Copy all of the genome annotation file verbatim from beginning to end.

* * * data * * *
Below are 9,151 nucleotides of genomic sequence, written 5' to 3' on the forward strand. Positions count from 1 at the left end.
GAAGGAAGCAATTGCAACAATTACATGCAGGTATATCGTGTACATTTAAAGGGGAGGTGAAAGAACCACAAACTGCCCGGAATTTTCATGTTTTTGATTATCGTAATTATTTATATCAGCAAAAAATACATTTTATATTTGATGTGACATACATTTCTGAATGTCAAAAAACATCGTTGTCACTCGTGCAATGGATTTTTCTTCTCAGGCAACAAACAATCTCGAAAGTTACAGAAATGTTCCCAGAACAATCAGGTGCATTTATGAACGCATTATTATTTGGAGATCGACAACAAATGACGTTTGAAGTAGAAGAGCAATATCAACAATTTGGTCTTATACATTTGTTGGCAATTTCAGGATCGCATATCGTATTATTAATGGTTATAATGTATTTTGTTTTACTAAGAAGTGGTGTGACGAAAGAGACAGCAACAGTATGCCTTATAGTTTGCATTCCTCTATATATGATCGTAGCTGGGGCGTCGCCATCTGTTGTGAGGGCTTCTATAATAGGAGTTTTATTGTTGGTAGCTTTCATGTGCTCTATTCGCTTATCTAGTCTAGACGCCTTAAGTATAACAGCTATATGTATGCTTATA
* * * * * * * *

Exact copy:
Below are 9,151 nucleotides of genomic sequence, written 5' to 3' on the forward strand. Positions count from 1 at the left end.
GAAGGAAGCAATTGCAACAATTACATGCAGGTATATCGTGTACATTTAAAGGGGAGGTGAAAGAACCACAAACTGCCCGGAATTTTCATGTTTTTGATTATCGTAATTATTTATATCAGCAAAAAATACATTTTATATTTGATGTGACATACATTTCTGAATGTCAAAAAACATCGTTGTCACTCGTGCAATGGATTTTTCTTCTCAGGCAACAAACAATCTCGAAAGTTACAGAAATGTTCCCAGAACAATCAGGTGCATTTATGAACGCATTATTATTTGGAGATCGACAACAAATGACGTTTGAAGTAGAAGAGCAATATCAACAATTTGGTCTTATACATTTGTTGGCAATTTCAGGATCGCATATCGTATTATTAATGGTTATAATGTATTTTGTTTTACTAAGAAGTGGTGTGACGAAAGAGACAGCAACAGTATGCCTTATAGTTTGCATTCCTCTATATATGATCGTAGCTGGGGCGTCGCCATCTGTTGTGAGGGCTTCTATAATAGGAGTTTTATTGTTGGTAGCTTTCATGTGCTCTATTCGCTTATCTAGTCTAGACGCCTTAAGTATAACAGCTATATGTATGCTTATA